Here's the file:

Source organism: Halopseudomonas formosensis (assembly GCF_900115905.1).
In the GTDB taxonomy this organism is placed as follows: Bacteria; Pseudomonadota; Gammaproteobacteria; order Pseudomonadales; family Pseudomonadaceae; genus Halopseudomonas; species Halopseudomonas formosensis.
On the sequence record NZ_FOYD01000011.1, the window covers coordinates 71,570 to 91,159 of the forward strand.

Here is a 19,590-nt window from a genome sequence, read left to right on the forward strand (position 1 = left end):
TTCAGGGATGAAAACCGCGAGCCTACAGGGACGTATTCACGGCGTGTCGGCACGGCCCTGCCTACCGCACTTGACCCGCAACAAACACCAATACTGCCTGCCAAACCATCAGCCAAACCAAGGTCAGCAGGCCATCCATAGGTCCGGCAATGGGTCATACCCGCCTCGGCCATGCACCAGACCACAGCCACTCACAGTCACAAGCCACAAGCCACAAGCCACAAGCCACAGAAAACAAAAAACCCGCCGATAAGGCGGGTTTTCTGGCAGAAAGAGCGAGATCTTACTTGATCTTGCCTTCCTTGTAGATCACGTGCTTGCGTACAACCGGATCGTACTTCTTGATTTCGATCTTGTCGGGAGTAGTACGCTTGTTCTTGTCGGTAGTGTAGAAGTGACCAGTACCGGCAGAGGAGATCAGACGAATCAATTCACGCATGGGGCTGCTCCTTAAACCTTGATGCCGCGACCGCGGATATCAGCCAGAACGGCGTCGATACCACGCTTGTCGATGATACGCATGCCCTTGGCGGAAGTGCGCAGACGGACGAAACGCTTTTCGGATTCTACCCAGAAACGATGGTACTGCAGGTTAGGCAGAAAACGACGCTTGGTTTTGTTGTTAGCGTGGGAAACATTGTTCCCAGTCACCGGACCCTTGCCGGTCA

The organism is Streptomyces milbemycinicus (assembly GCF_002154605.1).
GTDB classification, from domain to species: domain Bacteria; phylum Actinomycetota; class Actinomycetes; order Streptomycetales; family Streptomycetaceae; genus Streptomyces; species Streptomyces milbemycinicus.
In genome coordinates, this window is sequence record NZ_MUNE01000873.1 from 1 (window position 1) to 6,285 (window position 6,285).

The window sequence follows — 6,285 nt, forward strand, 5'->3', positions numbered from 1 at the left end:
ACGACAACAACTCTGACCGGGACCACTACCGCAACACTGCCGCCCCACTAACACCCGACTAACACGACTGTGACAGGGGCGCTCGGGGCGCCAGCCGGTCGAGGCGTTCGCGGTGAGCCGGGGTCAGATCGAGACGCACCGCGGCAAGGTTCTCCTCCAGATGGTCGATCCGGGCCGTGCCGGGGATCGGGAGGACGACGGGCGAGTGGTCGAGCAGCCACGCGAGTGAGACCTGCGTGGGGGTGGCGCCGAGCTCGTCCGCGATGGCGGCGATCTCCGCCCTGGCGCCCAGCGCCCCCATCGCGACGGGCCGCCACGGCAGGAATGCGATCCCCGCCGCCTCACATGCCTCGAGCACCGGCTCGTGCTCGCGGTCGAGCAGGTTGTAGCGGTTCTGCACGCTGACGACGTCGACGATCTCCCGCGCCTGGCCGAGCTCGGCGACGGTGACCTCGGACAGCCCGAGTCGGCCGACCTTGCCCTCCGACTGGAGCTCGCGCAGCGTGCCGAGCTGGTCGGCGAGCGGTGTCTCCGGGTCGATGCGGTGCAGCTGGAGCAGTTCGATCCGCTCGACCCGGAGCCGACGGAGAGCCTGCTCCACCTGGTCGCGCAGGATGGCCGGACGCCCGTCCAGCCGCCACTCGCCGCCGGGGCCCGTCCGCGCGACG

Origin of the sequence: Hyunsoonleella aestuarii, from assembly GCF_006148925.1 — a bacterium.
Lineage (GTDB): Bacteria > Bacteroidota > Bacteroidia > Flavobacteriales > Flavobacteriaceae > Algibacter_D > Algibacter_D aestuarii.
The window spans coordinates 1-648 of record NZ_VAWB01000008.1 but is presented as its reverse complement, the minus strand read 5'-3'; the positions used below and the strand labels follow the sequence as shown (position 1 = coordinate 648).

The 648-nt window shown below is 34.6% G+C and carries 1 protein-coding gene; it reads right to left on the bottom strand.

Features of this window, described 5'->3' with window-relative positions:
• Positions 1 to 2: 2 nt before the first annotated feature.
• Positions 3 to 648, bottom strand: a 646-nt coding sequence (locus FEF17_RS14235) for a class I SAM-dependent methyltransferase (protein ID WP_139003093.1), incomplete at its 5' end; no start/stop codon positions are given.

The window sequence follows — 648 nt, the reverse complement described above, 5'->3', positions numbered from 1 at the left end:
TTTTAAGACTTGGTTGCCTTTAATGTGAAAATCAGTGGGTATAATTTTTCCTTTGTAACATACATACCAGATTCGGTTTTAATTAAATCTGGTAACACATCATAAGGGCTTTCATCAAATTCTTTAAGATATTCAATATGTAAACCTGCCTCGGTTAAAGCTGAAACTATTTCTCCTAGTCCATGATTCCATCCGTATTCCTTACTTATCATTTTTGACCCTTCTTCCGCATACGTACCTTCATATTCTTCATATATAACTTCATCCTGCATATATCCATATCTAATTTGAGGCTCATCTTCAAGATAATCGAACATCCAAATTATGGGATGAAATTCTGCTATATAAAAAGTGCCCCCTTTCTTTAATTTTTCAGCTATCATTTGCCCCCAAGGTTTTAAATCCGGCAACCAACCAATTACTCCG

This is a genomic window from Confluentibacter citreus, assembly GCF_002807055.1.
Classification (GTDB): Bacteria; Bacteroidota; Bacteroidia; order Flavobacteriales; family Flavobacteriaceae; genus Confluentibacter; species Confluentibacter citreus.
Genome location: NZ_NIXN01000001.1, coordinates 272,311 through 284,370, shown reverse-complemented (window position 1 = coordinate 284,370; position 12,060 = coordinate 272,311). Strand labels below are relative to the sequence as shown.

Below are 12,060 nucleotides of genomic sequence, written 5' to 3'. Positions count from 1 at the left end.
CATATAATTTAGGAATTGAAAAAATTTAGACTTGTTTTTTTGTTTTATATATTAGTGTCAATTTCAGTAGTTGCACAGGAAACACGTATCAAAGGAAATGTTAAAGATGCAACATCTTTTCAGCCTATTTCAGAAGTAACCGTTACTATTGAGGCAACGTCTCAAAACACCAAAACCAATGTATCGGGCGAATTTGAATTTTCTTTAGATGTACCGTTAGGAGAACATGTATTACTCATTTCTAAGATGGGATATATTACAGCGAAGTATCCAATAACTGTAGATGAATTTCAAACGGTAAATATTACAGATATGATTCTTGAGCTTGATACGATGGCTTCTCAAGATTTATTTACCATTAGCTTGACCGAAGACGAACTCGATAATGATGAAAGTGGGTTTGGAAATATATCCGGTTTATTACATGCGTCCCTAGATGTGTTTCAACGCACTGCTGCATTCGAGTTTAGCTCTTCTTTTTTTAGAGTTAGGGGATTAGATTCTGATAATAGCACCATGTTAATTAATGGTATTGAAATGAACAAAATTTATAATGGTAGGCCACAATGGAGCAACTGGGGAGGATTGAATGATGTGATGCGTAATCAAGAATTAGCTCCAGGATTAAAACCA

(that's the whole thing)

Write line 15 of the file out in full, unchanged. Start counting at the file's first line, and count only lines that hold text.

Features of this window, described 5'->3' with window-relative positions: